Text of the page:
Teak History And Uses
The Preservation and Uses of Teak Wood
Indonesia is the world’s
biggest supplier of teak wood, probably because they produce
highest quality teak. Nevertheless, it’s common to see teak wood
growing in other Southeast Asian countries such as Philippines,
Malaysia, Myanmar, Burma, India, and Thailand.
use of teak wood was for building ships and boats. Its
durability and resistance to natural elements made it ideal for
these sea vessels. Over the years, its use evolved, and now,
teak is mostly used indoor or outdoor furniture.
Teak has an
oily feel and a golden-brown color. It rates a three on a scale
of 1 to 5 for hardness. Teak is highly weather-resistant and
beautiful. However, because its production is becoming rarer as
days pass, its price has increased. Despite this, its reputation
as the staple for fine outdoor furniture of the highest quality
has never waned.
Efforts on the Double
As the primary supplier of
teak wood, Indonesia is committed to the preservation of teak
trees using both practical and visionary government programs.
Teak wood that’s exported from Indonesia to other parts of the
world go through Perum Perhutani (Forestation Company of
their efforts to curb exportation of teak wood, Indonesia has
taken upon itself to produce unique and interesting pieces of
furniture using teak. Exporting these finished furniture pieces
to other countries has boosted much of Indonesia’s economy, no
Teak trees may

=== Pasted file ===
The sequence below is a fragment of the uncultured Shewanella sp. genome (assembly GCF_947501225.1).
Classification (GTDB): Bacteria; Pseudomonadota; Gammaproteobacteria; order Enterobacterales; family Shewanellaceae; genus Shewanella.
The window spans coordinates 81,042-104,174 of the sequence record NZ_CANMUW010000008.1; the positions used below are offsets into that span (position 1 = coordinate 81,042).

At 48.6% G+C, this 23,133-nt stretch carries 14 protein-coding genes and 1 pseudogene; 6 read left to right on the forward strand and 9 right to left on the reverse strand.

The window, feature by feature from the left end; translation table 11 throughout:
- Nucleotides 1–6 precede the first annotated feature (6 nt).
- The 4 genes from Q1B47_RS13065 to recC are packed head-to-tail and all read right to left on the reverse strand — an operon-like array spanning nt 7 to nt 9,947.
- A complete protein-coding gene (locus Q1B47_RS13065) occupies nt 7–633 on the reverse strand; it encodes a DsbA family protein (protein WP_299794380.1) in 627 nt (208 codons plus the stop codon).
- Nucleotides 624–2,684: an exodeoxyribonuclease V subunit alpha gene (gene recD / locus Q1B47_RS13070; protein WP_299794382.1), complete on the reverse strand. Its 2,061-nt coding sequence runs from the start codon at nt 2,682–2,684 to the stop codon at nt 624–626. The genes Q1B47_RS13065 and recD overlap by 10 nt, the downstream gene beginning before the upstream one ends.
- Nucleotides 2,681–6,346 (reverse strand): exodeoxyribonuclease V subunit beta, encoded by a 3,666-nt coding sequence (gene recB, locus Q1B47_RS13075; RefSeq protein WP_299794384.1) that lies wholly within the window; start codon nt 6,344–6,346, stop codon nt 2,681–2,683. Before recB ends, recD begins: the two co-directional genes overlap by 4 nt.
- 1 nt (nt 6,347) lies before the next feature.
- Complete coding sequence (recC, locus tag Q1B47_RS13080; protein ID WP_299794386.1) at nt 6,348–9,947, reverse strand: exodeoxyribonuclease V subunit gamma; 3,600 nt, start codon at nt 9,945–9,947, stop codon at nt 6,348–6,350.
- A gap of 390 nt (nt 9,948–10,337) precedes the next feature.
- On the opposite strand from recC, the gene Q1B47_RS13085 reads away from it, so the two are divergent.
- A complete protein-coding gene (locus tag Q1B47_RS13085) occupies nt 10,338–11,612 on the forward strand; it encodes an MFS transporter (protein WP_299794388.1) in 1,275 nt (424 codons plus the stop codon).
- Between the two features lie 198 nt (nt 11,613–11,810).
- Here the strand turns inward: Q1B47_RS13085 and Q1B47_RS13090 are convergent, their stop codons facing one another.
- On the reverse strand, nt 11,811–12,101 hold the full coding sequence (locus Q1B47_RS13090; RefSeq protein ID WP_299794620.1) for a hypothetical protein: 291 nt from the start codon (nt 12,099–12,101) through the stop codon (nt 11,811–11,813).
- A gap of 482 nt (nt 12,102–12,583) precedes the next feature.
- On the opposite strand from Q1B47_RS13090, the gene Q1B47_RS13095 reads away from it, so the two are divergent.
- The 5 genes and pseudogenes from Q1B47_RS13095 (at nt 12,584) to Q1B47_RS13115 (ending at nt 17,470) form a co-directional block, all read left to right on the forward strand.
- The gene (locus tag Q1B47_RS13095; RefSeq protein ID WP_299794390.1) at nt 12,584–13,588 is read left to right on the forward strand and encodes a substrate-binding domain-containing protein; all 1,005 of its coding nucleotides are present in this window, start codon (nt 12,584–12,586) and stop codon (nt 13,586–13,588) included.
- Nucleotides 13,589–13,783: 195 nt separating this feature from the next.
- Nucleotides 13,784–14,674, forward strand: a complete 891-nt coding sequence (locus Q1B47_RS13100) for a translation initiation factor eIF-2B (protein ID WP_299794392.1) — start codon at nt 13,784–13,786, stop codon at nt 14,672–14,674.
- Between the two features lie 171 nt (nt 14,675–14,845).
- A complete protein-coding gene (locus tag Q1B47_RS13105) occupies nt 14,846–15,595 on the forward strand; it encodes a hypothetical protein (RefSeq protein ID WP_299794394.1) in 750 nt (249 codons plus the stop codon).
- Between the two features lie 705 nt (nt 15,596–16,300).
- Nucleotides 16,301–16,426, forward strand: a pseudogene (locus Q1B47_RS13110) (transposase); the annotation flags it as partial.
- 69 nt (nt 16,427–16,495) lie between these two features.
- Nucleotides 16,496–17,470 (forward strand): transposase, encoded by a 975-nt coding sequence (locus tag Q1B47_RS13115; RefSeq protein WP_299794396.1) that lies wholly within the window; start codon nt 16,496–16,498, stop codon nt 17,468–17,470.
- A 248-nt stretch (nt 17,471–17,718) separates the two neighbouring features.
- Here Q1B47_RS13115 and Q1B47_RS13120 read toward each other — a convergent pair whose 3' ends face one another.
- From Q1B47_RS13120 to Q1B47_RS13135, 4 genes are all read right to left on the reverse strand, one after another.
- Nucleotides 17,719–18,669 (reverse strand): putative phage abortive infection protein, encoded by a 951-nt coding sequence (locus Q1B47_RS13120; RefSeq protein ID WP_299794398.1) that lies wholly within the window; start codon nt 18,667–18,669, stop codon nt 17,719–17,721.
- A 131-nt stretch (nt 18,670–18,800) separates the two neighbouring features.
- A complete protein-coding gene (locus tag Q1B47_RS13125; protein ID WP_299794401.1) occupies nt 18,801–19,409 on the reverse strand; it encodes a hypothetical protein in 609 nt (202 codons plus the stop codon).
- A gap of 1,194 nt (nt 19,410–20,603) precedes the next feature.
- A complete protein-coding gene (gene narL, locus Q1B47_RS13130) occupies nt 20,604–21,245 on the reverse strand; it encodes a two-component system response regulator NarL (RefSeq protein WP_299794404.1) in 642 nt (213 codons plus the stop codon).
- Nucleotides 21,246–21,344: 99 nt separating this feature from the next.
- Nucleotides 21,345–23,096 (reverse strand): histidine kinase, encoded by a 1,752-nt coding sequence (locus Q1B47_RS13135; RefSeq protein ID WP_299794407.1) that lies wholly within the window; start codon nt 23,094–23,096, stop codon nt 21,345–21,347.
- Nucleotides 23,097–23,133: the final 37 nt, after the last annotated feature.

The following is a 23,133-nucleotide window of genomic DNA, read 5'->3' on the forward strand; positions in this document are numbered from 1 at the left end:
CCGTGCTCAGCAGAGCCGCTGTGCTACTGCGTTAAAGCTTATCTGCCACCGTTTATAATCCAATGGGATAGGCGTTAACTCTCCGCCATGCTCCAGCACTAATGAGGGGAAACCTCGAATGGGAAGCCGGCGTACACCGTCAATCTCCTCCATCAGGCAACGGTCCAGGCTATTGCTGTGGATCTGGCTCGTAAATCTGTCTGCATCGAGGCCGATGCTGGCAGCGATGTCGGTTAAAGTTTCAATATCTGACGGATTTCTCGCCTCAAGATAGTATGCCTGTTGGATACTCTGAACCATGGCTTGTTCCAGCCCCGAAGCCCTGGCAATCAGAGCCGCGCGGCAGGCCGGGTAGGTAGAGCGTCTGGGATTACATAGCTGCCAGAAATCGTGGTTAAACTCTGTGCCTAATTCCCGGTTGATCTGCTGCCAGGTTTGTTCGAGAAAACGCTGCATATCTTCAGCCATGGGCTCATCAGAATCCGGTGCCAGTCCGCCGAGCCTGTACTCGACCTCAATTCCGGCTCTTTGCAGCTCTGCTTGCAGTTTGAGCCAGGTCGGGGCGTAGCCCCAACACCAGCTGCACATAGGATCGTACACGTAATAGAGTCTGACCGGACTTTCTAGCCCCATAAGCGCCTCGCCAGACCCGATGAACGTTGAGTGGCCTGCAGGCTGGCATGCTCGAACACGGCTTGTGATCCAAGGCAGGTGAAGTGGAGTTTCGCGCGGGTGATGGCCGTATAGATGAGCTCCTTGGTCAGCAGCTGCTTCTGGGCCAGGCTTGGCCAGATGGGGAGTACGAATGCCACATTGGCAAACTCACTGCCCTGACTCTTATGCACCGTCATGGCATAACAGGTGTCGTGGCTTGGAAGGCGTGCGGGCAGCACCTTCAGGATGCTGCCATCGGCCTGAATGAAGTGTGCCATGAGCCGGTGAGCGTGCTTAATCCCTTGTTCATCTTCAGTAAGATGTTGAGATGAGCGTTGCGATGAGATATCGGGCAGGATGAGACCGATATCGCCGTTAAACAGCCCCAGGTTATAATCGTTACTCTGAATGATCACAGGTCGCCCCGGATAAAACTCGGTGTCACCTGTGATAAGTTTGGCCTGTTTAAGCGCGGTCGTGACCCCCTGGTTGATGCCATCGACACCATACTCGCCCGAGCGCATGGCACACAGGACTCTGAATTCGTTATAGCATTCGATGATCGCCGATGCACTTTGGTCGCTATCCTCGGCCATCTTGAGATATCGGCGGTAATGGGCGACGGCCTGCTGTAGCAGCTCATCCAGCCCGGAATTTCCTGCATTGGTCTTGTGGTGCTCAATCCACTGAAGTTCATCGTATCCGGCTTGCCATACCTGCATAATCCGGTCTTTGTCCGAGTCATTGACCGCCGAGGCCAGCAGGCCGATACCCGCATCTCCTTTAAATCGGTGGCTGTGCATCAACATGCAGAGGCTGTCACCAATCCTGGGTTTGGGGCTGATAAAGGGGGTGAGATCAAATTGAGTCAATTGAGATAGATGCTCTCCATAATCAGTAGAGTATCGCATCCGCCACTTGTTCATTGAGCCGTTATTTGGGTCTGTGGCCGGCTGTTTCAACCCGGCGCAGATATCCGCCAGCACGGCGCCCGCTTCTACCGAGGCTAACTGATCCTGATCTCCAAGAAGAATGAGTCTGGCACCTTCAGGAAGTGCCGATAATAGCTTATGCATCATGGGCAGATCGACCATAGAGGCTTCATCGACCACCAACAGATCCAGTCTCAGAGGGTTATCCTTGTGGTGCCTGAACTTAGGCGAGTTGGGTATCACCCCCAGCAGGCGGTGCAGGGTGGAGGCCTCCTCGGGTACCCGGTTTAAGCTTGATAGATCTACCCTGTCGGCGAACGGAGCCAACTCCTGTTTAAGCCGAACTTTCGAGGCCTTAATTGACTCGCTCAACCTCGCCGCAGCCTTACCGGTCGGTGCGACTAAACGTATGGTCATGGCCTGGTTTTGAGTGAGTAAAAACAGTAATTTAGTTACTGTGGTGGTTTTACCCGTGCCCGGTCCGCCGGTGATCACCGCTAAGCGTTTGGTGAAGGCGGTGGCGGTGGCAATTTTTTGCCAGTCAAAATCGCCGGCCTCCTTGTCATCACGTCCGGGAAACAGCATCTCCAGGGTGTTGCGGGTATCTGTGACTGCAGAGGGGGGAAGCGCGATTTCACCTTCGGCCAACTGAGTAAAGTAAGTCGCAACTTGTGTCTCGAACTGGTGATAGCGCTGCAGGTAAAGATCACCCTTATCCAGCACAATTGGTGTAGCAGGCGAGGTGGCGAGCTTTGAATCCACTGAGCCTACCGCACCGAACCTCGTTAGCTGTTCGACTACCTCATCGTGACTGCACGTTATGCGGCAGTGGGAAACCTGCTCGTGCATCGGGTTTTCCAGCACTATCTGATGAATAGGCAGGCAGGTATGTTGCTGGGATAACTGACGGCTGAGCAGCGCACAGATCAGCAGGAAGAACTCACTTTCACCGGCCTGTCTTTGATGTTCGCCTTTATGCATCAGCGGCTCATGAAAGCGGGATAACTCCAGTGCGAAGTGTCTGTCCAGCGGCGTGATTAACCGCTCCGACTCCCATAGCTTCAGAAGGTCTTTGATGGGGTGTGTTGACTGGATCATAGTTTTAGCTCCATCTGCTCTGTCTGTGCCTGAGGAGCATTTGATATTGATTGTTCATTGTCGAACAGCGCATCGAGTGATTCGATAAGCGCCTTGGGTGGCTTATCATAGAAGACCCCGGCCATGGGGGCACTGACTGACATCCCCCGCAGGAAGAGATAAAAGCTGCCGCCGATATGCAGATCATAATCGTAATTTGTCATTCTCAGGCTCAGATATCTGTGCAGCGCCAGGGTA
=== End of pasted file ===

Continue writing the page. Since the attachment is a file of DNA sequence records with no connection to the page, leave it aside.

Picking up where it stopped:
only be harvested upon reaching ten years. However, to uphold
its stature as top supplier of teak in the world, Indonesia has
resorted to the use of new technology called “Jati Genjah”,
which literally translates to “fast growing”. This method has
yielded certain teak types that are of superior quality, too.
of Teak Wood
The strength and beauty of
teak wood are undeniable. These are the primary reasons why teak
wood is the main choice when it comes to furniture, particularly
outdoor furniture. It can also be used as veneer for panels and
furniture, exterior construction, carving, turnings, and other
small wood objects.
grain patterns that contain interlocked grain, working teak wood
into indoor or outdoor furniture is a breeze. Moreover, its
golden-brown hue, especially when freshly cut, makes it perfect
for use as cabinetry.
Due to its
natural color, teak doesn’t stain, so it’s not high maintenance.
It can be left as is after its sanded for the last time.
Nevertheless, it’s advisable to use a sealer or some type of
finish to maintain the luster. It would also be a good idea to
use linseed oil at regular intervals to prolong teak’s
resistance to natural elements.